The Trouble with Encryption
Invariably it seems that whenever a new data breach is revealed – and that appears to be almost a daily, or at least more than once-weekly event – that a number of so-called gurus and pundits will bemoan the fact that the data was unencrypted. There’s always been one good reason why this was irrelevant, but recent news has uncovered a second reason.
The first reason, one I’ve gone on about for quite some time, is that the data breaches are no longer “smash and grab” operations. The miscreants use social engineering to obtain legitimate credentials from users, then provide these credentials to log in and accumulate the data which is then sent out to a site friendly to the hacker. Usually without triggering any alarms, and with no need to circumvent any encryption should it be in place. That’s because authorized users see unencrypted data and logging in as that authorized user – with stolen or forged credentials – gives the bad guys unencrypted access.
Still, social engineering can be a long game and some attackers can be impatient and continue to use “smash and grab” techniques. There’s also the state security services (NSA, GCHQ, etc.) which intercept communications in an attempt to monitor evil doers. In both of these cases encryption might help, or at least you’d think so.
However, a recent paper, “Imperfect Forward Secrecy: How Diffie-Hellman Fails in Practice” reveals that the most widely used encryption system is seriously flawed. Written by a consortium of scientists from the French Institute for Research in Computer Science (INRIA), The National Center for Scientific Research (CNRS), The University of Lorraine, Microsoft Research, the University of Pennsylvania, Johns Hopkins University and the University of Michigan, the paper reveals two significant problems with most implementations of the Diffie-Hellman system.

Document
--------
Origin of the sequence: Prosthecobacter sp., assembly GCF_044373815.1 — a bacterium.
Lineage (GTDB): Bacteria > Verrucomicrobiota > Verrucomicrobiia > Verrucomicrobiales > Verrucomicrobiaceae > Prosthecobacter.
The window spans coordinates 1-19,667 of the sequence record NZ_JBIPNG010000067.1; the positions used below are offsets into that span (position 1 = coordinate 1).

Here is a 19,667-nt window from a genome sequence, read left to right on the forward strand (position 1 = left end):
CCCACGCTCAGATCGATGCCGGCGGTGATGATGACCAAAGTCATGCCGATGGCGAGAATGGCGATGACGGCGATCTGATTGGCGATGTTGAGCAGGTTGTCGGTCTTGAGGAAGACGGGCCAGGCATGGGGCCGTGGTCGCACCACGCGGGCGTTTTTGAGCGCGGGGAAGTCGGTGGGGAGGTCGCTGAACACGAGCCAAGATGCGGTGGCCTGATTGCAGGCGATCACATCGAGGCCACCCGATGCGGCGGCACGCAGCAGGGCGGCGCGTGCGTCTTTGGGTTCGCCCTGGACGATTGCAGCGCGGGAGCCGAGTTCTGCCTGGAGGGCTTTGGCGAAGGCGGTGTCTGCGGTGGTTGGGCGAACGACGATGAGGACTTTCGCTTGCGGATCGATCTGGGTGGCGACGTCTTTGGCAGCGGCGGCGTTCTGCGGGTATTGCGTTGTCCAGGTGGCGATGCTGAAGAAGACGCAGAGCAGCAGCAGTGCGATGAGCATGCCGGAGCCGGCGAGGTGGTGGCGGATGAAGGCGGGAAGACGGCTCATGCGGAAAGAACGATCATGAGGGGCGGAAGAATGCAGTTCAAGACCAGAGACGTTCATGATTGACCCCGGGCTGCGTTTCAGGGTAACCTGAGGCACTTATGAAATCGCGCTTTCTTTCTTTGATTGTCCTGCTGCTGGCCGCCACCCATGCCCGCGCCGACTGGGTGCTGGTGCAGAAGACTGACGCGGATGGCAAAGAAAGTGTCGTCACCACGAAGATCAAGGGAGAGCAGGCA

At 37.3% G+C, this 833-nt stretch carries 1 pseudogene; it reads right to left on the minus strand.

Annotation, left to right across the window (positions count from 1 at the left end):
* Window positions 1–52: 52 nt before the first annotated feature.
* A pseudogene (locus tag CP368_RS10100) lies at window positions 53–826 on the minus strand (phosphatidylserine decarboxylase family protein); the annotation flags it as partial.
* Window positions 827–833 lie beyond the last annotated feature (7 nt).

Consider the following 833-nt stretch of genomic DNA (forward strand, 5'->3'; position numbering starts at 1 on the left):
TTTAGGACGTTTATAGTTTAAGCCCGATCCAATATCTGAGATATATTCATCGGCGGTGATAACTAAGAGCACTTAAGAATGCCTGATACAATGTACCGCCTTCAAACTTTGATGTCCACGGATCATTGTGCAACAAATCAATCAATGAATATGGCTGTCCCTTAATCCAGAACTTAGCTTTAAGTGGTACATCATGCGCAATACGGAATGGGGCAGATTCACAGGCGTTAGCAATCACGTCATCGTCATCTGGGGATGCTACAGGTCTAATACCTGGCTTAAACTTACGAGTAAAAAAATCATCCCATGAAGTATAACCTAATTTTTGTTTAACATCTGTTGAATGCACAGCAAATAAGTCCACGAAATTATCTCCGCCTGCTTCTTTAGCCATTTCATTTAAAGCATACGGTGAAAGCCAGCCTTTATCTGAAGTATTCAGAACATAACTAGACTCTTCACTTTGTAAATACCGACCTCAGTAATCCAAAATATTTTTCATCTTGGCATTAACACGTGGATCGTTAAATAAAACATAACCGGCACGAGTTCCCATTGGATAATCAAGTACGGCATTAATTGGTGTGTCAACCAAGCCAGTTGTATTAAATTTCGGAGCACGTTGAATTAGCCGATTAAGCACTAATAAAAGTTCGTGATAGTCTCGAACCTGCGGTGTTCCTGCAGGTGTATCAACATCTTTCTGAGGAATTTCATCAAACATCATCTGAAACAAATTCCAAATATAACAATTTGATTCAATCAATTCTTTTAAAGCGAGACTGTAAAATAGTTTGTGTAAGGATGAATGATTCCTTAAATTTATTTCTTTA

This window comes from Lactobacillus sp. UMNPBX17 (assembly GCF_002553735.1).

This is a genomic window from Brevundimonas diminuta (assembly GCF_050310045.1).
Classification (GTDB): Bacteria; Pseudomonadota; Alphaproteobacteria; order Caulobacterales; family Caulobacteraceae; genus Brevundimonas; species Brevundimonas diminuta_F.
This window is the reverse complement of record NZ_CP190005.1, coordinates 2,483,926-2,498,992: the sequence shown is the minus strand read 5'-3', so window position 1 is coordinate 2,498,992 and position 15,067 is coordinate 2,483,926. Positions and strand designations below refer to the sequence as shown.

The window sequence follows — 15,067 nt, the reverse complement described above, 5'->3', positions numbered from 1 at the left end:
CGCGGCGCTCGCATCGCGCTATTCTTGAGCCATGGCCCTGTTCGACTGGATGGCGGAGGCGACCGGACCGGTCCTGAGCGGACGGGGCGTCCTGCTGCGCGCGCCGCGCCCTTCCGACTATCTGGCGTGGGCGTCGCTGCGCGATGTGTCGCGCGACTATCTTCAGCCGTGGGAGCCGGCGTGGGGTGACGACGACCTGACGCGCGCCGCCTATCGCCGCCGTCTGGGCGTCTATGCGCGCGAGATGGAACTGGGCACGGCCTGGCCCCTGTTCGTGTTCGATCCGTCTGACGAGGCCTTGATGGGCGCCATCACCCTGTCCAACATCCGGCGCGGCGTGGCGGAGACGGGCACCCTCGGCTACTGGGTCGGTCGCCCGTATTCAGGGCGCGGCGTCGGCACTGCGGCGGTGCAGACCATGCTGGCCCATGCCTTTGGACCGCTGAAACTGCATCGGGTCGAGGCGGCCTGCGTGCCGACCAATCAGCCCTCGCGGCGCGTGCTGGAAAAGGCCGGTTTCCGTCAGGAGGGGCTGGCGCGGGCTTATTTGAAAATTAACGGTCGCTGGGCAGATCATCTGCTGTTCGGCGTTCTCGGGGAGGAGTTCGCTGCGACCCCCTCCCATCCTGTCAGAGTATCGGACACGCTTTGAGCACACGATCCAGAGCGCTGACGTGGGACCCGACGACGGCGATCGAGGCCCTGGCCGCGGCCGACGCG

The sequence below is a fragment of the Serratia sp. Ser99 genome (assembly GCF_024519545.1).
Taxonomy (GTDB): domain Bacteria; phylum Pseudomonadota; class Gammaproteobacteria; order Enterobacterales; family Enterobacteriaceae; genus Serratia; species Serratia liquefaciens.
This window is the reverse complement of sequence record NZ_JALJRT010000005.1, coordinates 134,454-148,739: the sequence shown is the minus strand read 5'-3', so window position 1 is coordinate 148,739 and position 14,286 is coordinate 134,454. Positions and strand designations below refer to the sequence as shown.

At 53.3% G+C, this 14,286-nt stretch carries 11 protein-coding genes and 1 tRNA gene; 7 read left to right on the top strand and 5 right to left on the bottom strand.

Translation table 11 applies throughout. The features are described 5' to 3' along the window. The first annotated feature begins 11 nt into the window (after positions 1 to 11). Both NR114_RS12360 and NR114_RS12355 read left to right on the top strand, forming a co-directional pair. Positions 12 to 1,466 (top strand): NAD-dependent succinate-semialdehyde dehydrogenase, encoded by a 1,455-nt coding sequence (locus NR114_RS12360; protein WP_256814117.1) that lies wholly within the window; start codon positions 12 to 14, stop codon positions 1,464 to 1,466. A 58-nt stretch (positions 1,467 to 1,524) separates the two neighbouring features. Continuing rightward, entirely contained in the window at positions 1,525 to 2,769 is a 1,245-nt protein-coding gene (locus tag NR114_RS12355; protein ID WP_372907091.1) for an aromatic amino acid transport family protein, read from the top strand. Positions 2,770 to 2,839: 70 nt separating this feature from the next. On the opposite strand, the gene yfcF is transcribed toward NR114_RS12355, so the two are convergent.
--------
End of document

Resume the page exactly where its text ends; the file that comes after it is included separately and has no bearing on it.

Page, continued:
Diffie-Hellman key exchange is widely used to establish session keys in Internet protocols. It is the main key exchange mechanism in SSH and IPsec and a popular option in TLS. See Wolfram Mathworld for a full explanation of the it works, but for our purpose here it’s sufficient to say it relies on the use of a pair of very large prime numbers which are manipulated mathematically called a public-private pair. The theory is that while it’s possible to work back from the public key to discover the private key, in practice this would take an inordinate amount of time. The Imperfect Forward Security paper found that, in practice, this theory doesn’t hold.
At the start of the encryption process, a common public key, a (very) large prime number, is generated. Since those prime numbers are public anyway, and since it is computationally expensive to generate new ones, many encryption systems reuse them to save effort. In fact, the researchers note, one single prime is used to encrypt two-thirds of all VPNs and a quarter of SSH servers globally, two major security protocols used by a number of businesses. A second is used to encrypt “nearly 20% of the top million HTTPS websites”.